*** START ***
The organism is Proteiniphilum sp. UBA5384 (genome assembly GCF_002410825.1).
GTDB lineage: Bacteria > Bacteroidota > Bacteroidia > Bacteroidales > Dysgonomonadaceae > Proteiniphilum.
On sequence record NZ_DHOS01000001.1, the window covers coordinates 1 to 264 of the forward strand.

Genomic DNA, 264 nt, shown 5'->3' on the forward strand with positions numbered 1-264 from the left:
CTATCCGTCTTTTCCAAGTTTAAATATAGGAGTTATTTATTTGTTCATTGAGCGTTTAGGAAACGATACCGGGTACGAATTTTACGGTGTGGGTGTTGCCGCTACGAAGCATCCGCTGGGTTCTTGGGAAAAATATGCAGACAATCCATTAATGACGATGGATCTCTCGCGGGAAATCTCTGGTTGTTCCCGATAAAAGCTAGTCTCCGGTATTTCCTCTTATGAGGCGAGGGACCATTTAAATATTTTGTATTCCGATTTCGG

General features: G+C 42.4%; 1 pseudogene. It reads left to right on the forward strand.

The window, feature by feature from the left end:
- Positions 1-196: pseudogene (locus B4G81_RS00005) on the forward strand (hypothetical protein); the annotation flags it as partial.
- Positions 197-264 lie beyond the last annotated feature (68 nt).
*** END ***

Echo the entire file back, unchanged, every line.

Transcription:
The organism is Proteiniphilum sp. UBA5384 (genome assembly GCF_002410825.1).
GTDB lineage: Bacteria > Bacteroidota > Bacteroidia > Bacteroidales > Dysgonomonadaceae > Proteiniphilum.
On sequence record NZ_DHOS01000001.1, the window covers coordinates 1 to 264 of the forward strand.

Genomic DNA, 264 nt, shown 5'->3' on the forward strand with positions numbered 1-264 from the left:
CTATCCGTCTTTTCCAAGTTTAAATATAGGAGTTATTTATTTGTTCATTGAGCGTTTAGGAAACGATACCGGGTACGAATTTTACGGTGTGGGTGTTGCCGCTACGAAGCATCCGCTGGGTTCTTGGGAAAAATATGCAGACAATCCATTAATGACGATGGATCTCTCGCGGGAAATCTCTGGTTGTTCCCGATAAAAGCTAGTCTCCGGTATTTCCTCTTATGAGGCGAGGGACCATTTAAATATTTTGTATTCCGATTTCGG

General features: G+C 42.4%; 1 pseudogene. It reads left to right on the forward strand.

The window, feature by feature from the left end:
- Positions 1-196: pseudogene (locus B4G81_RS00005) on the forward strand (hypothetical protein); the annotation flags it as partial.
- Positions 197-264 lie beyond the last annotated feature (68 nt).